Russia Deploys Banned Missile and Brags about It

Thirty years ago, on December 8, 1987, Mikhail Gorbachev and Ronald Reagan signed the Intermediate-Range Nuclear Forces Treaty (INF), which entered into force on June 1, 1988.

The parties pledged not to produce, test or deploy ballistic and cruise land-based missiles of medium range (from 1,000 to 5,500 kilometers). Elimination of all declared missiles and launchers under the treaty was completed in 1991.

This treaty does not expire. Yet Russia has violated the agreement by testing a new cruise missile, the 9M729, which has an approximate range of 2,000 to 5,500 kilometers.

Russian President Vladimir Putin secretly began testing rocket launchers (the Iskander-M missile systems) armed with banned 9М729 missiles with nuclear warheads. The White House has been aware of these tests since 2014, and former President Barack Obama repeatedly warned Russia to refrain from breaching the 1987 treaty. These warnings were ignored and Russia has deployed two battalions with 9M729 missiles.

How can we say this with certainty?

Analysts detected the trial of a 9М729 missile on September 2, 2015.

Russia’s Ministry of Defense acknowledged the banned cruise missile in a note recognizing the seventieth anniversary of the founding of the Kapustin Yar test site. Missile tests, the training of the military units, and drills involving Iskander-M rocket launchers are held at the Kapustin Yar test site in the Arkhangelsk region in southern Russia.

In plain view on the Russian Ministry of Defense’s webpage, the general director of the Kapustin Yar test site lists recent tests, and includes the 9М729.
The publication of such information on the Ministry of Defense’s website about the testing of prohibited weapons indicates that Russia does not hide this information and doesn’t care about breaking the rules.

Now, the banned missile is shot from an Iskander-M mobile launcher, as are other missiles that aren’t banned, which makes detection a serious issue, if one considers strategies to control arms.

“This will make location and verification really tough,” General Philip Breedlove, the former NATO commander has said.

We also know from procurement plans that Russia moved forward with the banned missile. The missile launcher for 9M729 includes new self-propelled 9P701 launchers and 9T256 transport-loading vehicles. According to the Central Design Bureau’s 2016 procurement plan, the firm that designs the Iskander-M systems, it planned to purchase eight chassis for the production of four 9P701 and four 9T256. If the Kremlin were only planning to use the old missiles permitted under the 1987 treaty, these modifications wouldn’t be necessary.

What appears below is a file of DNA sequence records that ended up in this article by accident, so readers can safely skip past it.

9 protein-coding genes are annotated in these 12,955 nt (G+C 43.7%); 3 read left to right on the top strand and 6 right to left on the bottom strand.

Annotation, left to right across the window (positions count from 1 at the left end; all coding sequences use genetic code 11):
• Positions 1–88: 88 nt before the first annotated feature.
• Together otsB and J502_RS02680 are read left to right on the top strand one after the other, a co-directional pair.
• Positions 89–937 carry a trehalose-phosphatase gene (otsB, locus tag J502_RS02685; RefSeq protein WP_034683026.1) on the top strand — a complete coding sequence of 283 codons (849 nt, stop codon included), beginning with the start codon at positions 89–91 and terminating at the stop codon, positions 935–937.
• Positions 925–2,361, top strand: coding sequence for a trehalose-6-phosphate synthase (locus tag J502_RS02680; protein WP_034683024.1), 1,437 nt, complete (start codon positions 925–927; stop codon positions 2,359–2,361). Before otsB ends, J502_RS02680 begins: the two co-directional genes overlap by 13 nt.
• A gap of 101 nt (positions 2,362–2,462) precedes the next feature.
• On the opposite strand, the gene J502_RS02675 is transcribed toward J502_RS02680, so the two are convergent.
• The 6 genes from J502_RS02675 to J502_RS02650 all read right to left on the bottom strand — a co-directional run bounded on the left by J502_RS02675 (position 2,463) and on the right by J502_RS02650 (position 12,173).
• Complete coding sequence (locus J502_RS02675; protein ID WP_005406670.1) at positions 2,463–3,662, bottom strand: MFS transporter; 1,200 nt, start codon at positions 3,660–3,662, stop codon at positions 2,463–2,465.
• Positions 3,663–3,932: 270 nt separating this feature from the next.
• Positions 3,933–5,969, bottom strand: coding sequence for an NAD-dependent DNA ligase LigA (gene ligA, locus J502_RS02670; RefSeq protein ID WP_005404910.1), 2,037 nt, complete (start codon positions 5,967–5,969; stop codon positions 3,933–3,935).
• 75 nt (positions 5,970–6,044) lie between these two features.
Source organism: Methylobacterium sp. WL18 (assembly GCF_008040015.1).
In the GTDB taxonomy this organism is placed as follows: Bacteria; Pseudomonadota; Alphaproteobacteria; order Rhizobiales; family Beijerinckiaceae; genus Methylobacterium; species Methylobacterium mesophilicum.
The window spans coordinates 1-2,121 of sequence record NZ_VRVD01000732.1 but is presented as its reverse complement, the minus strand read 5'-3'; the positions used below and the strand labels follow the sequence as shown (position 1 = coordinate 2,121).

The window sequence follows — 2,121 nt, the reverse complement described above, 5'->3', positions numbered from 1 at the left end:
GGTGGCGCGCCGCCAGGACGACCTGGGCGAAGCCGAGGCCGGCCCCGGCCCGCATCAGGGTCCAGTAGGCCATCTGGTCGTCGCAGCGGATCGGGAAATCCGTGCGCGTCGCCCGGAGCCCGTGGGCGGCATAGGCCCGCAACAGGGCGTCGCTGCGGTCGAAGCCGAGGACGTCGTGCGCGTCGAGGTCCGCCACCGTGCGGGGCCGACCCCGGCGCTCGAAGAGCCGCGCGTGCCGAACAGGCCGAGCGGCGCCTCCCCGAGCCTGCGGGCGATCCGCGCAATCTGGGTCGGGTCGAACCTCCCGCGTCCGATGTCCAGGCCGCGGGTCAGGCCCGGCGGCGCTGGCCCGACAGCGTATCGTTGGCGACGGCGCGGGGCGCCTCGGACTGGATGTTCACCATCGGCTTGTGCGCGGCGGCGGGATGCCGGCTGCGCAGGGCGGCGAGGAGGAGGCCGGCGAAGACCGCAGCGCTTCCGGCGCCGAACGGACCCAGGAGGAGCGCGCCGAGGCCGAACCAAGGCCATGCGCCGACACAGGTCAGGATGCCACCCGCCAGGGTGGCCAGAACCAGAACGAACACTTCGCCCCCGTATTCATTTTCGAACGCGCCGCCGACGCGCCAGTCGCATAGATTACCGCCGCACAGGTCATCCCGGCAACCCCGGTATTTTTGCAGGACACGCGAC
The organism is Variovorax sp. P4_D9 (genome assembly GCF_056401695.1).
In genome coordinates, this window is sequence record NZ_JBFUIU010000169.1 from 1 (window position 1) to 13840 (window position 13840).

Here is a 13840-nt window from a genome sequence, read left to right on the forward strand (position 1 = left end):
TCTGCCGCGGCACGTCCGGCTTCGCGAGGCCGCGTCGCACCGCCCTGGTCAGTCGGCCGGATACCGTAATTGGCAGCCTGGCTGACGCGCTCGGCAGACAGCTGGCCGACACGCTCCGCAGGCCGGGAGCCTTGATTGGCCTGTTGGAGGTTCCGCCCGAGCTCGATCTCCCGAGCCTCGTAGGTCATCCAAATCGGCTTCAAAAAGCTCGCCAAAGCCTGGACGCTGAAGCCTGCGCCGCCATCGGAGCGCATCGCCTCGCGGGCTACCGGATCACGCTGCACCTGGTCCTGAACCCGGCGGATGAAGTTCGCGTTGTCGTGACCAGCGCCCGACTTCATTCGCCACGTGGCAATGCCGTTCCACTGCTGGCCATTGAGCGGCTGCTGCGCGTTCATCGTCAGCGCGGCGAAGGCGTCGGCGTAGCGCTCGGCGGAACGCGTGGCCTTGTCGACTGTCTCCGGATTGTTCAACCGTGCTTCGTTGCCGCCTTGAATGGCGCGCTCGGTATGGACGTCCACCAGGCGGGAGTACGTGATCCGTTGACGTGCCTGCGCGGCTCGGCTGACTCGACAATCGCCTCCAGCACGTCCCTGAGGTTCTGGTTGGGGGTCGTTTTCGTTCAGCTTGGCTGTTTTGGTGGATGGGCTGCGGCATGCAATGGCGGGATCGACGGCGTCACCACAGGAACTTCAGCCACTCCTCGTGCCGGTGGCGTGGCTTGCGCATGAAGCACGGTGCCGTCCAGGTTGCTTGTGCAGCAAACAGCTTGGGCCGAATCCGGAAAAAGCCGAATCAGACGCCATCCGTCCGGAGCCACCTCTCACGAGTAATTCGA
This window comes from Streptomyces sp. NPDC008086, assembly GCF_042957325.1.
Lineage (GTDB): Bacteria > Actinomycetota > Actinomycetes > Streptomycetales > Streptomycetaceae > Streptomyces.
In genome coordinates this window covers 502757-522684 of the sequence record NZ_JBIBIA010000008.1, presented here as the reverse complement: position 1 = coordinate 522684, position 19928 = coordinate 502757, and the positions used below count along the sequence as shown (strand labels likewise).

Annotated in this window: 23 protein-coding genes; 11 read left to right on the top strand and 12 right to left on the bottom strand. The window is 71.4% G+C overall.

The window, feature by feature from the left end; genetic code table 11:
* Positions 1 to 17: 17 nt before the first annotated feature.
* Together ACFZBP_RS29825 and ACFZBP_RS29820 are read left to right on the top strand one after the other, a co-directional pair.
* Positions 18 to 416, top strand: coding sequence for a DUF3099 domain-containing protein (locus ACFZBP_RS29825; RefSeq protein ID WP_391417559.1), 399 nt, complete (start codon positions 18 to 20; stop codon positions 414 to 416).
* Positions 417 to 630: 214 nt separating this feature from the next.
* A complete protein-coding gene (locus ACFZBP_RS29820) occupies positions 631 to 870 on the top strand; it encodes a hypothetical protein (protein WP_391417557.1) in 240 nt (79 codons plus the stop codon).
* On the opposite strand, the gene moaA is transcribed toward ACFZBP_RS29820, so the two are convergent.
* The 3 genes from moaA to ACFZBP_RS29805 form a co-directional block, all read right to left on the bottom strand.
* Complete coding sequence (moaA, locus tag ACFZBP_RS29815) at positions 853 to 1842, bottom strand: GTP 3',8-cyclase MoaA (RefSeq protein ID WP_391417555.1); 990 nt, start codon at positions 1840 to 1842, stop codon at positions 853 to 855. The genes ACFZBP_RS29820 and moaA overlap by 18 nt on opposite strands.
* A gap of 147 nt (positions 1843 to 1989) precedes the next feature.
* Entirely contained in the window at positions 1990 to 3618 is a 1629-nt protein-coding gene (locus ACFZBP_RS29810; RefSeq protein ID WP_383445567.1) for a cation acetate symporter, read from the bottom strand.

What does this all mean?

The Kremlin uses its nuclear capabilities not as a means of protecting Russia’s borders and territories, but as a tool to achieve its goals in the international arena, while dictating terms to democratic states.

Russia’s foreign policy is dangerous and unpredictable. Constant military exercises on the Ukrainian border, the annexation of Crimea, military aggression in the Donbas, and the violation of Turkey’s airspace are proof. No political leader can guarantee that Russia won’t start using lethal weapons at any time against NATO member countries.

Iskander missiles can justifiably be considered one of the most dangerous threats. First, its missiles are capable of carrying various types of payloads, from chemical weapons of mass destruction to nuclear payloads. Second, one should take into account the range of this missile. For example, if the Iskander system with 9M729 missile were deployed in the Kaliningrad region, it could easily reach Germany and the UK.

Given Russia’s recent aggressive behavior, the possession of such weapons threatens the international order. Few take comfort in knowing they could fall victim to Russia’s military aggression. And given Russia’s unpredictability, this new cruise missile keeps NATO in a state of high alert.

Since these missiles can travel up to 2,100 meters per second, NATO would have very limited time to respond if attacked. Bringing down the missiles through air defenses would not be easy. There is a slight possibility of shooting down a 9М729 cruise missile, however, only if air defense systems are already on combat duty, and a decision would need to be made in four minutes or less.

The banned missiles can transported by sea and launch nuclear warheads directly from a warship. There is no need for the Russian Navy to enter another state’s waters; it could simply transport the missile system to a desired distance from a target.

But will the Kremlin actually use them?

Maybe. More likely, the Kremlin will use the missiles as a bargaining chip and attempt to intimidate adversaries.

What can be done?

The United States and its Western allies, including Ukraine, must raise this issue in the UN, and with NATO and the EU.

Make no mistake about it: these weapons pose a direct threat to world peace and stability. While the civilized world addresses political and security issues through diplomacy and compromise, the Russian government continues to understand only the language of force.

Semen Kabakaev is coordinator of Stop Terror in Ukraine, a nongovernmental organization that covers Russia’s presence in the Donbas and Crimea. He tweets @SemenKabakaev.

Image: In a note recognizing the seventieth anniversary of the founding of the Kapustin Yar test site, the Russian Ministry of Defense acknowledged testing the 9M729, a banned cruise missile under the INF treaty. Courtesy screenshot: Russian Ministry of Defense.